## Circles Lined on the Legs of a Right Triangle: What Is This About? A Mathematical Droodle

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Solution The applet purports to suggest an extension of the following sangaku [Temple Geometry, p. 36]:

 ABC is a right-angled triangle at C, and 8 circles of the same radius r lie within the triangle and have various contacts. O1(r) touches BC and AB. O2(r) touches BC and O1(r), O3(r) touches BC and O2(r), O4(r) touches BC and O3(r), and O5(r) touches both BC and AC and also O4(r). O6(r) touches AC and O5(r), O7(r) touches AC and O6(r), and finally O8(r) touches AC and AB and O7(r). Show that the radius of the incircle of triangle ABC is equal to 3r.

(The problem appears on a surviving 1892 tablet in the Hyogo prefecture. ) Draw a line parallel to the b = AC side of the triangle through the upper most point of tangency of the circles. We get two similar right triangles with legs a and (a - 6r) and inradius, say, R and r. Which gives a proportion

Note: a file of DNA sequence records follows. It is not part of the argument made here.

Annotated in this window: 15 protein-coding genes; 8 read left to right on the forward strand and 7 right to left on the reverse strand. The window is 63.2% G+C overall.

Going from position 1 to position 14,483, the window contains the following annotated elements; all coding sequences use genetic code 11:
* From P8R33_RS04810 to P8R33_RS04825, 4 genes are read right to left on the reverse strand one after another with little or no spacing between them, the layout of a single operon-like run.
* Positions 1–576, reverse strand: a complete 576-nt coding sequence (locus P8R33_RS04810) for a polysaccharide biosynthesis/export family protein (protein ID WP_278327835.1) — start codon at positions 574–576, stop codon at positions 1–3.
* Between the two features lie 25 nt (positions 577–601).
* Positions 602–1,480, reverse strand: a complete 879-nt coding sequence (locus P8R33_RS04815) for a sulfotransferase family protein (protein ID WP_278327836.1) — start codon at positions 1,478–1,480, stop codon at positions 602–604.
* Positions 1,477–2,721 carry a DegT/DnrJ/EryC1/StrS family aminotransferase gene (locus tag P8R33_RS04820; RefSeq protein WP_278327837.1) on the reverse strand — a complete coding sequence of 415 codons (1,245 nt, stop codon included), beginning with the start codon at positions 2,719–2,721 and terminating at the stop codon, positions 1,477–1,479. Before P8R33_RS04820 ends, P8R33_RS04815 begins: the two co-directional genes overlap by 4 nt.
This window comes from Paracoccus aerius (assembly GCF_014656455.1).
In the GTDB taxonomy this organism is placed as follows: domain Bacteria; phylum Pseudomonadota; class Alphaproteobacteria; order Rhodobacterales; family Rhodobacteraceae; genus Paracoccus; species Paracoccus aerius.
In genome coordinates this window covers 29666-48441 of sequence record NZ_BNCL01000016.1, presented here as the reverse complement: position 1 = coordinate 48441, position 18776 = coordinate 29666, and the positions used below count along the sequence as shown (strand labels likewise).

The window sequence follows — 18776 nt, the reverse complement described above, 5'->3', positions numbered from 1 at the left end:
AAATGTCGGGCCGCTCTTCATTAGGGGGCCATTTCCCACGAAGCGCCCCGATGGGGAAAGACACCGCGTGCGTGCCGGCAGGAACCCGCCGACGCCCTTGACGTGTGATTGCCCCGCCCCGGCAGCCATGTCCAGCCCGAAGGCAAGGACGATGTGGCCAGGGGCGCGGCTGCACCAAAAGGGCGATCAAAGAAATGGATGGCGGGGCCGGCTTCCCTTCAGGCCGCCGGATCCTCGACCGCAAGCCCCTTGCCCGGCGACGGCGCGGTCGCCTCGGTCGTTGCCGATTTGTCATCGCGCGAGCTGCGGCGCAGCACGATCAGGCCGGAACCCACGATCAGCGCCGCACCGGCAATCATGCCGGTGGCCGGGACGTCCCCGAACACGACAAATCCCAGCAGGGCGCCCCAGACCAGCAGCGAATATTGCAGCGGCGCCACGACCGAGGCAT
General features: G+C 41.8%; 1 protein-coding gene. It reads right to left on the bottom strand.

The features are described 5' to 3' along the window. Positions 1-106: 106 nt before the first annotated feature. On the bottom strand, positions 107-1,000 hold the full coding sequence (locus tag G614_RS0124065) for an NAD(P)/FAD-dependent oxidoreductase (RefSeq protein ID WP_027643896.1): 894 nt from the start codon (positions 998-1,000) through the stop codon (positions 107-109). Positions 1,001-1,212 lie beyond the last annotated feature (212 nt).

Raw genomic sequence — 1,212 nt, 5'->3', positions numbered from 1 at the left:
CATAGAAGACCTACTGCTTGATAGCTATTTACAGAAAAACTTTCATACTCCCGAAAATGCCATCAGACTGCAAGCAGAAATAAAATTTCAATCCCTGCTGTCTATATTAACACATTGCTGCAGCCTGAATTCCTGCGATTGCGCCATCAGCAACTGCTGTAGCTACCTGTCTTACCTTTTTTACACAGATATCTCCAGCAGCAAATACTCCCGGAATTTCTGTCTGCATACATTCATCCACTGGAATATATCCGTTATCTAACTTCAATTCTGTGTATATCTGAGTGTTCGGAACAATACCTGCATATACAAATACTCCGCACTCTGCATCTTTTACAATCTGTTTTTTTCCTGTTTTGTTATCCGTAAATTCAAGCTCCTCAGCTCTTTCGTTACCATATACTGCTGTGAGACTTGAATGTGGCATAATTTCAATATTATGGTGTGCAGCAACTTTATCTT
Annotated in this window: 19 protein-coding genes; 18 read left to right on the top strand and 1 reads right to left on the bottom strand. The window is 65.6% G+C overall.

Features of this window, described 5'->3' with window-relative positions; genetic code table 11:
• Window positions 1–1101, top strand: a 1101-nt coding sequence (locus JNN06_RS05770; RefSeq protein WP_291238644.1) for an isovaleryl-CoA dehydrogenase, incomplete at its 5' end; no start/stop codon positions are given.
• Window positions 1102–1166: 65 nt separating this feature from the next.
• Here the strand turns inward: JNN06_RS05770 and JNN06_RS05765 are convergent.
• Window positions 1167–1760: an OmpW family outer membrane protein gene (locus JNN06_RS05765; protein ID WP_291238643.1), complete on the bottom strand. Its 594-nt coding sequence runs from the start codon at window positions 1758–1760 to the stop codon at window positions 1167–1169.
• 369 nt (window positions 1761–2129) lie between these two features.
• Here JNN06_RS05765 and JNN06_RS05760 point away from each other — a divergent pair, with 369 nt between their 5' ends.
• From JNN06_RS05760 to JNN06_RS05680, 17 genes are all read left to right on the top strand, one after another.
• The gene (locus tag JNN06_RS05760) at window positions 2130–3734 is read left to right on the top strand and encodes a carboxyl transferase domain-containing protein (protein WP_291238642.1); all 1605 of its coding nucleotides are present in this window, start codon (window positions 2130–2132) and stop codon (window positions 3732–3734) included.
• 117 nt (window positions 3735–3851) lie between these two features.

(1) r/R = (a - 6r) / a = 1 - 6r/a.

For a triangle similarly obtained in the A corner we have

 r/R = (b - 8r) / b = 1 - 8r/b.

Comparing the two expressions we see that

 8a = 6b or 4a = 3b.

If, for example, a = 3 then b = 4 and the hypotenuse equals 5 giving a 3-4-5 triangle. The inradius can be found from

 R = (a + b - c)/2,

or, in this case, R = (3 + 4 - 5)/2 = 1. On the other hand, from say (1),

 r = aR / (a + 6R),

so that r = 1/3 and, indeed, R = 3r, as required.

As the applet shows (and calculations are entirely generic), any Pythagorean triple n = N2 - M2, m = 2NM, N2 + M2 leads to a right triangle along which legs may be lined (n + 1) and (m + 1) equal circles (to the total of n + m + 1) whose common radius is an integer fraction of the triangle's incircle.

### References

1. H. Fukagawa, D. Pedoe, Japanese Temple Geometry Problems, The Charles Babbage Research Center, Winnipeg, 1989

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